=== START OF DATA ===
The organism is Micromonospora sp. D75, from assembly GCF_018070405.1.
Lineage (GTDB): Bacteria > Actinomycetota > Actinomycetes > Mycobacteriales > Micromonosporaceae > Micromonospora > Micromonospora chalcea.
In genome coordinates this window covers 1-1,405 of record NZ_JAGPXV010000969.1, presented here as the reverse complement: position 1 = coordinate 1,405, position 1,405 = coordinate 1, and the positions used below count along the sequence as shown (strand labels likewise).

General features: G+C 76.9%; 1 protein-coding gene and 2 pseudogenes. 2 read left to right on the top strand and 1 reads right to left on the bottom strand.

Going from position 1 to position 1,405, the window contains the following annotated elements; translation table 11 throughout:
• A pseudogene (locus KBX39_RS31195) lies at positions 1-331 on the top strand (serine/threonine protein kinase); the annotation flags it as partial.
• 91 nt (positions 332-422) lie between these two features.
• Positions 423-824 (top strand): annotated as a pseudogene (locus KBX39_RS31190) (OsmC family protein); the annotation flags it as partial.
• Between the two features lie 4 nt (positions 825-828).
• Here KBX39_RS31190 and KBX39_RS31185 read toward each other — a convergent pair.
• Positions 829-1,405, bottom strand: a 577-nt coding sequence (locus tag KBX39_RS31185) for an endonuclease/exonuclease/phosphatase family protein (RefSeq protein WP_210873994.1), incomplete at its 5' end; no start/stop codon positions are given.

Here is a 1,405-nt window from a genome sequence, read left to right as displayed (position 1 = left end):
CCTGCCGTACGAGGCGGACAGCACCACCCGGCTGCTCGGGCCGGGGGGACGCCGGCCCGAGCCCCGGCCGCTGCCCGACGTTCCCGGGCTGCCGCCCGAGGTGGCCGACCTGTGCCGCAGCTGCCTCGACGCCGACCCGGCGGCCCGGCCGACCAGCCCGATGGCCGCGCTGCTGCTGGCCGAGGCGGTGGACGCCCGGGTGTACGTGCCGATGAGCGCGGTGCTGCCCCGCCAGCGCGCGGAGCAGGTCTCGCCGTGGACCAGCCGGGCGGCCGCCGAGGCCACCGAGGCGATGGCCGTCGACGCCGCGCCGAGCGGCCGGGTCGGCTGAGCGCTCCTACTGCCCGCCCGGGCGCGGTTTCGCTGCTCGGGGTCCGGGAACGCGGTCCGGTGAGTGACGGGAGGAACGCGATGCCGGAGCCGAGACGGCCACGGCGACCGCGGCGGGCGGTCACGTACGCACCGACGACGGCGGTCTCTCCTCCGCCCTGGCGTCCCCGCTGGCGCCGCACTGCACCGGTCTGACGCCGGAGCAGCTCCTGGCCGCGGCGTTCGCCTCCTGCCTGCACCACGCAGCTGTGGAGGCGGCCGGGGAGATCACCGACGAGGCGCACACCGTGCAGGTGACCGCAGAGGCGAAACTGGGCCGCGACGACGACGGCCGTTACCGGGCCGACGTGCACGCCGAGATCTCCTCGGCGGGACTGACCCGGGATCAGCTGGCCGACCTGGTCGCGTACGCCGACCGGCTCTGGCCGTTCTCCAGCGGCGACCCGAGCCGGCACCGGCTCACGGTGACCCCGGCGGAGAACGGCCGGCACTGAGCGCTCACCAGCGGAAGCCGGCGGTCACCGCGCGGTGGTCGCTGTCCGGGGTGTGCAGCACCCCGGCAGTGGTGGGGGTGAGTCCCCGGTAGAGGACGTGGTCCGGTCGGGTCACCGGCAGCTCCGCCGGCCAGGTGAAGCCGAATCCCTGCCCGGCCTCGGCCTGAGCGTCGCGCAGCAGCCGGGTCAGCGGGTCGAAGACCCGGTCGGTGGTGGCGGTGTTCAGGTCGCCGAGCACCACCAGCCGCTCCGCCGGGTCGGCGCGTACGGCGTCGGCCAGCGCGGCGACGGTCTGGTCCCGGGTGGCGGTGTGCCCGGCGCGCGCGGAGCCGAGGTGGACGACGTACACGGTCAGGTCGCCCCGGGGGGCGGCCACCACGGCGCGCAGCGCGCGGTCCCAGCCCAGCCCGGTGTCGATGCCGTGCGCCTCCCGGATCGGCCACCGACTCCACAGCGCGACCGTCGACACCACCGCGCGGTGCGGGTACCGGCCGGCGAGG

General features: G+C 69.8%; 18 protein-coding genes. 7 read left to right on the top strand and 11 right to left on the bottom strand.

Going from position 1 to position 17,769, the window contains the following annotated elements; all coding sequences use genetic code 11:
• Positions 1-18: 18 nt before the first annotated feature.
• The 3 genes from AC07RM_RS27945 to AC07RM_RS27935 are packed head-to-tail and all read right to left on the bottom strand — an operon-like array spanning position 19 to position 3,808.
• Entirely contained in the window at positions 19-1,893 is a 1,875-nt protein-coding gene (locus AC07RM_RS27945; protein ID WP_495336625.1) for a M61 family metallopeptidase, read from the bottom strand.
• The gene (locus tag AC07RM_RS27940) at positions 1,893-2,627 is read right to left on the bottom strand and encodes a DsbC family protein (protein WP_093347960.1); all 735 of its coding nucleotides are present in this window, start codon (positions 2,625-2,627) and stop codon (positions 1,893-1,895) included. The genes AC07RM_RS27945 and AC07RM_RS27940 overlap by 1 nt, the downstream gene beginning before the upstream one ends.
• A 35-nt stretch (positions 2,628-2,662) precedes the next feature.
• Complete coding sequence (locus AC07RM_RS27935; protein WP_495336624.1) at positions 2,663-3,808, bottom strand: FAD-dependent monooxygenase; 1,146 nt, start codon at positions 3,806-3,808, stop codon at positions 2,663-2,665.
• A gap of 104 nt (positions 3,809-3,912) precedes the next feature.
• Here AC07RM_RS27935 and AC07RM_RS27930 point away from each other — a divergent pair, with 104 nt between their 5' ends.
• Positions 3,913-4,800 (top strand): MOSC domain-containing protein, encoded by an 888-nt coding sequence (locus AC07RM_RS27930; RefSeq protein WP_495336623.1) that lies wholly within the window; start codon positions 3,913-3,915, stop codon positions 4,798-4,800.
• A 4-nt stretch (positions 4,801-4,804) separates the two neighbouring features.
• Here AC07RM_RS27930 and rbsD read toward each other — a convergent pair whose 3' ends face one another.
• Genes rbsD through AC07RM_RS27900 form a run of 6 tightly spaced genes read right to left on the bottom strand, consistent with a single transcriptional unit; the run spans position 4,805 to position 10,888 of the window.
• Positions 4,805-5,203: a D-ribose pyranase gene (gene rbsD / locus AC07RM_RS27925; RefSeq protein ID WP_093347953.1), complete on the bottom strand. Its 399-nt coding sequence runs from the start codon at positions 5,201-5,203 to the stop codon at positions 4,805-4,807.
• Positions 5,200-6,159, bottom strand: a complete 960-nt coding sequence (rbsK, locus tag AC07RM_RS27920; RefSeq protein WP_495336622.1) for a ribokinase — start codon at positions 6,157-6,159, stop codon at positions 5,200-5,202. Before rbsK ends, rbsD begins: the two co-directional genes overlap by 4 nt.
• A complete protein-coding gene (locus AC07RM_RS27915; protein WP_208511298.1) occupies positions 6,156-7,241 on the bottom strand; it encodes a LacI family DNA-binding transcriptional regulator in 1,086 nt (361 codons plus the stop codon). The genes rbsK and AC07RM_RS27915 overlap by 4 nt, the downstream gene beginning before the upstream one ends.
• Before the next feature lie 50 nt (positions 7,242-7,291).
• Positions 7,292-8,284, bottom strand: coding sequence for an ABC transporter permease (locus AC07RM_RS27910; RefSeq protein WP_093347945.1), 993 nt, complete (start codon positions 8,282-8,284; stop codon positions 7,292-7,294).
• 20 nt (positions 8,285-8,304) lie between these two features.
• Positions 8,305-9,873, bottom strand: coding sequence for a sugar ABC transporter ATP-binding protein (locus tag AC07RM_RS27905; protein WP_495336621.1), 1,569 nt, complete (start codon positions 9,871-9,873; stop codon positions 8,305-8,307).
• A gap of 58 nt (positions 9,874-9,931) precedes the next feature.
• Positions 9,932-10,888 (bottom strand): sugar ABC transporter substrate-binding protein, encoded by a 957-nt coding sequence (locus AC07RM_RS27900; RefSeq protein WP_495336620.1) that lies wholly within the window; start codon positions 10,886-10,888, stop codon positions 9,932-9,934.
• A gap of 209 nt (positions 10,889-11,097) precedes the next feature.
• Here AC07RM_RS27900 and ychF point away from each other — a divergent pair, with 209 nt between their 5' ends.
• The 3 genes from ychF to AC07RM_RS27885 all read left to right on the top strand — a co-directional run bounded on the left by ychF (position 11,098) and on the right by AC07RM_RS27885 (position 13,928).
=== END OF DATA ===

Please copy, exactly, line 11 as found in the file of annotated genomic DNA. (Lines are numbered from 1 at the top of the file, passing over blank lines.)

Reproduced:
• Positions 829-1,405, bottom strand: a 577-nt coding sequence (locus tag KBX39_RS31185) for an endonuclease/exonuclease/phosphatase family protein (RefSeq protein WP_210873994.1), incomplete at its 5' end; no start/stop codon positions are given.